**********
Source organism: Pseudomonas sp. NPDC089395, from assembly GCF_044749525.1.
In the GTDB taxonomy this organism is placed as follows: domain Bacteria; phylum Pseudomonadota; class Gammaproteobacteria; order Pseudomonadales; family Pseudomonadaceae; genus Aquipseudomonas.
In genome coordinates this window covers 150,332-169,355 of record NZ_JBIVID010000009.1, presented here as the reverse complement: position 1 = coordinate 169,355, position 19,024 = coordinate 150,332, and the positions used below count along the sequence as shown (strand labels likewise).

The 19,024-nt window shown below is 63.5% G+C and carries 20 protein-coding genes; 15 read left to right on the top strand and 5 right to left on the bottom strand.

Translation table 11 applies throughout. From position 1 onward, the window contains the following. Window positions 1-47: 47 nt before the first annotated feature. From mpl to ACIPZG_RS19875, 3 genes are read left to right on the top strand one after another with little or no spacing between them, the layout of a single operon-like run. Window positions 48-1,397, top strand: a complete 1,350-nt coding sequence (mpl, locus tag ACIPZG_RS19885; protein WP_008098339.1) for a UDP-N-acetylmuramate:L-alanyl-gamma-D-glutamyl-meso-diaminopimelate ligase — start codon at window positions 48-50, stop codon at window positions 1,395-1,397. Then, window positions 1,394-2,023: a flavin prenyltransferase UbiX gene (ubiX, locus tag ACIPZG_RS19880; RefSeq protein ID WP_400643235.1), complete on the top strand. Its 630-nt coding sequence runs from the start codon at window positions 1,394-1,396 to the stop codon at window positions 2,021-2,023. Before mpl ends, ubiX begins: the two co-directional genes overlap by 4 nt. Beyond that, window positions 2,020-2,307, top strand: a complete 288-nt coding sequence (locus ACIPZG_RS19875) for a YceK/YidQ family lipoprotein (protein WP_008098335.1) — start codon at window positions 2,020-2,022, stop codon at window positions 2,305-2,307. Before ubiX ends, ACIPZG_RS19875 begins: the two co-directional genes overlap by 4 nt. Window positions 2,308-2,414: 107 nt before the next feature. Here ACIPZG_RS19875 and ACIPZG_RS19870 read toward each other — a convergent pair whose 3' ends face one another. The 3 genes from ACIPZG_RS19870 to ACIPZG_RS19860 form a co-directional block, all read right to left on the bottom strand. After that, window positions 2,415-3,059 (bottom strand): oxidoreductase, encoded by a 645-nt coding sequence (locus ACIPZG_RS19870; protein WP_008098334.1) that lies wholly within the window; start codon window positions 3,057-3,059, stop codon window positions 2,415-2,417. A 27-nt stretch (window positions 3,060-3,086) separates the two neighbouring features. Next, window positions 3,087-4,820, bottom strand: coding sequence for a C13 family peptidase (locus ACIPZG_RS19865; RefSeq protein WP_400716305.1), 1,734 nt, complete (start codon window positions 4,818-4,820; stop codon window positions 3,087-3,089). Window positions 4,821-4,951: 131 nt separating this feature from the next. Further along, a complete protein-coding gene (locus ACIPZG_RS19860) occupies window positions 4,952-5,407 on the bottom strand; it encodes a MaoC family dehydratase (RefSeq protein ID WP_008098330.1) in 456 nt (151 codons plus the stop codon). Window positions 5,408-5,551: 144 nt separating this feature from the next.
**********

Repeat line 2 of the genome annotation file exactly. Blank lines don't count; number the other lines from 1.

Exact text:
In the GTDB taxonomy this organism is placed as follows: domain Bacteria; phylum Pseudomonadota; class Gammaproteobacteria; order Pseudomonadales; family Pseudomonadaceae; genus Aquipseudomonas.